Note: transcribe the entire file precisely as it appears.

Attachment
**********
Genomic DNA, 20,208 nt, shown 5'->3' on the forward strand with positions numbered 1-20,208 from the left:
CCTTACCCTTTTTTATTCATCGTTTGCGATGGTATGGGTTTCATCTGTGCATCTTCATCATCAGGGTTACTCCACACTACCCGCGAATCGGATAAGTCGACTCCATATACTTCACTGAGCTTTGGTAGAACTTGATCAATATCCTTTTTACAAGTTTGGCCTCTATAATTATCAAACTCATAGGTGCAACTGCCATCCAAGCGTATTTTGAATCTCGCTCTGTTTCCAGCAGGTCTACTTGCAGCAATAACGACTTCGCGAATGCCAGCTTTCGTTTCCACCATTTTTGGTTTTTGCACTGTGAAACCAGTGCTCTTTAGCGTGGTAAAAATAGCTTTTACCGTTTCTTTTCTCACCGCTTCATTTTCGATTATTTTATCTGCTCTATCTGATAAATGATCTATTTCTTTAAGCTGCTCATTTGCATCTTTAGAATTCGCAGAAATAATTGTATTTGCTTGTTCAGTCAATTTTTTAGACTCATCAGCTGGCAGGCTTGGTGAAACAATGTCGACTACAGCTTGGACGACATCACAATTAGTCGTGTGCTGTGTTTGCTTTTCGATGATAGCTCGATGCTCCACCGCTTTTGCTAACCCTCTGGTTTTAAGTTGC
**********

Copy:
Genomic DNA, 20,208 nt, shown 5'->3' on the forward strand with positions numbered 1-20,208 from the left:
CCTTACCCTTTTTTATTCATCGTTTGCGATGGTATGGGTTTCATCTGTGCATCTTCATCATCAGGGTTACTCCACACTACCCGCGAATCGGATAAGTCGACTCCATATACTTCACTGAGCTTTGGTAGAACTTGATCAATATCCTTTTTACAAGTTTGGCCTCTATAATTATCAAACTCATAGGTGCAACTGCCATCCAAGCGTATTTTGAATCTCGCTCTGTTTCCAGCAGGTCTACTTGCAGCAATAACGACTTCGCGAATGCCAGCTTTCGTTTCCACCATTTTTGGTTTTTGCACTGTGAAACCAGTGCTCTTTAGCGTGGTAAAAATAGCTTTTACCGTTTCTTTTCTCACCGCTTCATTTTCGATTATTTTATCTGCTCTATCTGATAAATGATCTATTTCTTTAAGCTGCTCATTTGCATCTTTAGAATTCGCAGAAATAATTGTATTTGCTTGTTCAGTCAATTTTTTAGACTCATCAGCTGGCAGGCTTGGTGAAACAATGTCGACTACAGCTTGGACGACATCACAATTAGTCGTGTGCTGTGTTTGCTTTTCGATGATAGCTCGATGCTCCACCGCTTTTGCTAACCCTCTGGTTTTAAGTTGC